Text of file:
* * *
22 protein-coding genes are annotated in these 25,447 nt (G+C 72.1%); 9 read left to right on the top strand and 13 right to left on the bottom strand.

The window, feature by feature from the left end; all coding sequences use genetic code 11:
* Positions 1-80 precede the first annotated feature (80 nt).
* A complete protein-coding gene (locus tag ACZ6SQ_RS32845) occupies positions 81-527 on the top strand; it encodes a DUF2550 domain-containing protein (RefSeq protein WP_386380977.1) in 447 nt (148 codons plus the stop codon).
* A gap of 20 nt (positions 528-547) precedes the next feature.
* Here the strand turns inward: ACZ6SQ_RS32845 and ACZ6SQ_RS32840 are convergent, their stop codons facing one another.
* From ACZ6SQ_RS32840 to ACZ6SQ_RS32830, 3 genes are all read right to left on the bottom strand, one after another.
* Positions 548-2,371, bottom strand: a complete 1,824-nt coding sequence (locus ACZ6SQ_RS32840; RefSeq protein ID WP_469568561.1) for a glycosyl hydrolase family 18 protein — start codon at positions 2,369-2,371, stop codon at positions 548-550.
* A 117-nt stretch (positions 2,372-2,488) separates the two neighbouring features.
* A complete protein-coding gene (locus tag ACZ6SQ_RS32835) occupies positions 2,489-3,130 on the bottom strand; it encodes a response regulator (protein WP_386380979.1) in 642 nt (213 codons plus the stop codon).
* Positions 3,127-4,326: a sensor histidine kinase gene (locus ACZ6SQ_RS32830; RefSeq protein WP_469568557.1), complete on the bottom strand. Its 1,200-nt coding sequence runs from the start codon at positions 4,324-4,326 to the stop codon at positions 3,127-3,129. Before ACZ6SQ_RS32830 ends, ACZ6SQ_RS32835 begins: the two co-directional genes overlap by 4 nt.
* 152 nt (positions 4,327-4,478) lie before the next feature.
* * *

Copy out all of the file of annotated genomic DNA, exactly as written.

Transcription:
22 protein-coding genes are annotated in these 25,447 nt (G+C 72.1%); 9 read left to right on the top strand and 13 right to left on the bottom strand.

The window, feature by feature from the left end; all coding sequences use genetic code 11:
* Positions 1-80 precede the first annotated feature (80 nt).
* A complete protein-coding gene (locus tag ACZ6SQ_RS32845) occupies positions 81-527 on the top strand; it encodes a DUF2550 domain-containing protein (RefSeq protein WP_386380977.1) in 447 nt (148 codons plus the stop codon).
* A gap of 20 nt (positions 528-547) precedes the next feature.
* Here the strand turns inward: ACZ6SQ_RS32845 and ACZ6SQ_RS32840 are convergent, their stop codons facing one another.
* From ACZ6SQ_RS32840 to ACZ6SQ_RS32830, 3 genes are all read right to left on the bottom strand, one after another.
* Positions 548-2,371, bottom strand: a complete 1,824-nt coding sequence (locus ACZ6SQ_RS32840; RefSeq protein ID WP_469568561.1) for a glycosyl hydrolase family 18 protein — start codon at positions 2,369-2,371, stop codon at positions 548-550.
* A 117-nt stretch (positions 2,372-2,488) separates the two neighbouring features.
* A complete protein-coding gene (locus tag ACZ6SQ_RS32835) occupies positions 2,489-3,130 on the bottom strand; it encodes a response regulator (protein WP_386380979.1) in 642 nt (213 codons plus the stop codon).
* Positions 3,127-4,326: a sensor histidine kinase gene (locus ACZ6SQ_RS32830; RefSeq protein WP_469568557.1), complete on the bottom strand. Its 1,200-nt coding sequence runs from the start codon at positions 4,324-4,326 to the stop codon at positions 3,127-3,129. Before ACZ6SQ_RS32830 ends, ACZ6SQ_RS32835 begins: the two co-directional genes overlap by 4 nt.
* 152 nt (positions 4,327-4,478) lie before the next feature.